The parent company's country of residence may no longer be obliged to provide for relief in the form of an exemption or tax credit for corporate income tax purposes. However, the participation exemption or reduction regimes in Belgium, Luxembourg, the Netherlands and Switzerland do not (only) rely on the EU/EEA residency of the subsidiary. As such, the adverse impact of Brexit for holding companies with UK subsidiaries in the BeNeLux and Switzerland will probably be limited as well.
EU Interest and Royalty Directive
The EU Interest and Royalty Directive abolishes withholding tax on interest and royalty payments made between associated EU-resident companies (i.e. companies with a 25% direct ownership link or through a common parent entity). Because the UK levies 20% withholding tax on both interest and royalties, Brexit may certainly affect intra-group financing and licensing arrangements. Treaty protection with regard to tax mitigates this issue only to a certain extent. For example, the Belgium-UK tax treaty allows 10% withholding tax on interest, whereas the Luxembourg-UK tax treaty allows 5% withholding tax on royalties.
EU Tax Merger Directive
The EU Tax Merger Directive provides for the possibility of tax-neutral, cross-border mergers within the EU. This rollover facility may no longer be available for EU companies that merge with a UK company after Brexit. Hence Brexit may hinder cross-border restructurings.
EU Anti-Tax Avoidance Directive
In the same week as the Brexit vote, the EU Council reached political agreement on the EU Anti-Tax Avoidance Directive (ATAD), which is essentially implementation by the EU of part of the OECD BEPS project. Following Brexit, the UK will no longer have to implement the ATAD. The UK however intends to implement unilateral anti-tax avoidance rules by itself, which arguably have a broader scope in some instances than the ATAD provisions.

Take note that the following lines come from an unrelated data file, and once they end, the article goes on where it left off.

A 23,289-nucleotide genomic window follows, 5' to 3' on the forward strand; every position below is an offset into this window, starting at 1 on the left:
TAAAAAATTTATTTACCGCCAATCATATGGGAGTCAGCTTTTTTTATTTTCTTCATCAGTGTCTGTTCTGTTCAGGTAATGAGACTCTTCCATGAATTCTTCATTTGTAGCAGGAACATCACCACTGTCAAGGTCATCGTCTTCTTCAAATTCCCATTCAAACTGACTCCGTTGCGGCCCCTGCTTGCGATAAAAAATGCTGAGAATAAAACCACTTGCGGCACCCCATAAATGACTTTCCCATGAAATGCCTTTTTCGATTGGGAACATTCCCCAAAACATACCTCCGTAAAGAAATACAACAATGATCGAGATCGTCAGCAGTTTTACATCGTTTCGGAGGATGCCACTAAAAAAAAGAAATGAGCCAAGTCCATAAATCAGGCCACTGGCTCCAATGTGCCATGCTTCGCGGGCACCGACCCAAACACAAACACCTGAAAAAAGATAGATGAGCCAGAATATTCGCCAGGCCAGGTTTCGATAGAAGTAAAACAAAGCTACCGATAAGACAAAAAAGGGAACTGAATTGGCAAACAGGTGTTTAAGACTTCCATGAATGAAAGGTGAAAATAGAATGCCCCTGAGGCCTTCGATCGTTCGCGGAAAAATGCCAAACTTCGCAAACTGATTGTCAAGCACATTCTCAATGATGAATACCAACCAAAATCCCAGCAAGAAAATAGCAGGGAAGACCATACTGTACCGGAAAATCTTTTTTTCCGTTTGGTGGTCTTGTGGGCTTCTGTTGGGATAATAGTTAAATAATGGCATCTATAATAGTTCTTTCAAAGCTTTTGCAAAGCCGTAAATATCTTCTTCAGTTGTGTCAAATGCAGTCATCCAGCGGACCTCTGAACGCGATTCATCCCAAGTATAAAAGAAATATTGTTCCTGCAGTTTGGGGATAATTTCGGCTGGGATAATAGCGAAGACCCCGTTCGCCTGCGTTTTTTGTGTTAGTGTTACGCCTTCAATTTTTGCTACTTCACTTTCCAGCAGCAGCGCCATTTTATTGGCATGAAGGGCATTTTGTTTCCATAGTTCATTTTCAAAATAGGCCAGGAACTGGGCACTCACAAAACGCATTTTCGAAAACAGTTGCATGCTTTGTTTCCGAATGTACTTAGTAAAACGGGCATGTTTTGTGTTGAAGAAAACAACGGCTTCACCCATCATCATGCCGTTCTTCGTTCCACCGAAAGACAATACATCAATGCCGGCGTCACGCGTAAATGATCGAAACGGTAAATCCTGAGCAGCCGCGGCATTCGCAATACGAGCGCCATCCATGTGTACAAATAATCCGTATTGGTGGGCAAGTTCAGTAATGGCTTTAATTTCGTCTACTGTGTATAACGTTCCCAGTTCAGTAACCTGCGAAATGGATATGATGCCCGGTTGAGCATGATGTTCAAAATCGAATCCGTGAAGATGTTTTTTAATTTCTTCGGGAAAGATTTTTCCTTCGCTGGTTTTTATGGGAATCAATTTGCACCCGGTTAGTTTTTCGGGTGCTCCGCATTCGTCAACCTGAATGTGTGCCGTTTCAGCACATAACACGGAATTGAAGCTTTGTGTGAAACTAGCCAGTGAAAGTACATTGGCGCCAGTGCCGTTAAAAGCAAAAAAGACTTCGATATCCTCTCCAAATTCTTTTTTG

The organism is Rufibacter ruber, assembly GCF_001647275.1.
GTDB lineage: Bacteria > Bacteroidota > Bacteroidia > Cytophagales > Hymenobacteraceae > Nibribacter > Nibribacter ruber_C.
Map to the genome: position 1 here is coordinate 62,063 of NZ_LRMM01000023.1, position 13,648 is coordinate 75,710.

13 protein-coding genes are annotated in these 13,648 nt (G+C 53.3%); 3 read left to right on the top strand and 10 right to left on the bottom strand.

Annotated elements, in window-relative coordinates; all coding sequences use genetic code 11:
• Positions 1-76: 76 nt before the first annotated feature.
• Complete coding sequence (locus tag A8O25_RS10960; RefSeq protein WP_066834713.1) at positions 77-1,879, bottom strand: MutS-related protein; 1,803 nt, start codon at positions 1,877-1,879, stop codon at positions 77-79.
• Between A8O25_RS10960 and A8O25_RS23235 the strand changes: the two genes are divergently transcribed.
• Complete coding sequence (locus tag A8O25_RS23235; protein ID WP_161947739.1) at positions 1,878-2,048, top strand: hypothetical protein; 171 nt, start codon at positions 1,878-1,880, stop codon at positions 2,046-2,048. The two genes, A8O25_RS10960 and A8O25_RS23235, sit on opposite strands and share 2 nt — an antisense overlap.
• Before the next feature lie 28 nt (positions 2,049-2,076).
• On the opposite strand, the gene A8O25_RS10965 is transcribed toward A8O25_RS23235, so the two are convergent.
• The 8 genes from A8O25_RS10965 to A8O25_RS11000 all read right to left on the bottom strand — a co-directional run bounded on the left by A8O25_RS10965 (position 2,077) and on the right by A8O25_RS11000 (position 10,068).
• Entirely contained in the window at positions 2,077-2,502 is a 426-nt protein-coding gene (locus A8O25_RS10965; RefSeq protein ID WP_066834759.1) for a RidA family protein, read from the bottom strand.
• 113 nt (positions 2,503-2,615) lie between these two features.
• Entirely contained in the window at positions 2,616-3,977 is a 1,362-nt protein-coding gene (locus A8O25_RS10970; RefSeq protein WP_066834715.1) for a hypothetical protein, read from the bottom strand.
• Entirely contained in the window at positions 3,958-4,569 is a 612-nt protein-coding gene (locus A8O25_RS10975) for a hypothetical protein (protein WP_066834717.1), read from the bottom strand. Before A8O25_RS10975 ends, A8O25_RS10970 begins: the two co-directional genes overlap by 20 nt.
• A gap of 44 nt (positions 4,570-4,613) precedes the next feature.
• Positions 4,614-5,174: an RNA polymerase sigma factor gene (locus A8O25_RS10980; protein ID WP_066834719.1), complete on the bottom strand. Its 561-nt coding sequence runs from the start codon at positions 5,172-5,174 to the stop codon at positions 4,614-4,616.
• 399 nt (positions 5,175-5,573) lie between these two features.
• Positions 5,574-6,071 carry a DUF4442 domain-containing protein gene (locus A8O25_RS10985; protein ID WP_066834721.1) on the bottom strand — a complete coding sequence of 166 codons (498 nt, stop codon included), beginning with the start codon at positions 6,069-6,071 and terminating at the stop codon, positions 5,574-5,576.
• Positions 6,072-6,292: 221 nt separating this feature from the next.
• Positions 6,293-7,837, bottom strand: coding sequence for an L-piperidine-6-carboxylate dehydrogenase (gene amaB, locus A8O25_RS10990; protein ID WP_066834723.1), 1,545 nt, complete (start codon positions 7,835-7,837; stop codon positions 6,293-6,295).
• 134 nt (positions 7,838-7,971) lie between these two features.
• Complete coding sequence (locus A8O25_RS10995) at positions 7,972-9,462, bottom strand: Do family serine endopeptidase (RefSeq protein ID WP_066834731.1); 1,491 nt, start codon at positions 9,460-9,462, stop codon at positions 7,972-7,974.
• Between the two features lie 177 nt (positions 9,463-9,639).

Further harmonisation: CCCTB
The next level in EU harmonisation of corporate income tax, the Common Consolidated Corporate Tax Base (CCCTB), has recently been tabled again by the European Commission. With the UK leaving the EU, the changes being made to the CCCTB that will become reality arguably increase as the UK has always been one of its main opponents.
Alongside the ATAD developments, the EU has been working on increasing transparency on tax matters, including the exchange tax rulings between EU Member States and (publicly available) country-by-country reporting. The UK would be excluded from these obligations, although following the implementation of the OECD Common Reporting Standards in 2017, comparable information has to be disclosed anyhow.
Impact on domestic legislation
Many domestic tax laws of the BeNeLux apply in a similar way to resident companies as well as to companies resident in another EU/EEA jurisdiction in order to comply with EU freedoms and ECJ case law. In this respect, parent-subsidiary and fiscal unity regimes, roll-over facilities for corporate restructurings and dividend tax exemptions or refunds for EU pension funds, for example, may come under examination. The application of such rules to UK resident companies may differ after Brexit.
Impact on the application of the tax treaty
Despite treaties for the avoidance of double taxation that generally apply on a bilateral basis between two countries, Brexit may nevertheless impact the application of some aspects thereof. For instance, the definition of `equivalent beneficiary' - which is part of the `limitation on benefits test' in many tax treaties that Member States have concluded with the US - includes EU/EEA resident beneficiaries. Brexit may therefore impact EU (i.e. non-UK) companies that currently rely on their UK beneficiaries to benefit from tax treaty relief in relation to the US.
Once the UK invokes Article 50 TEU, the UK and the EU will negotiate the terms of Brexit. It will be a highly political process and the outcome is as yet unclear. Therefore it is of the utmost importance to monitor the developments and the potential impact on your company's tax position closely. We will keep you informed about further developments.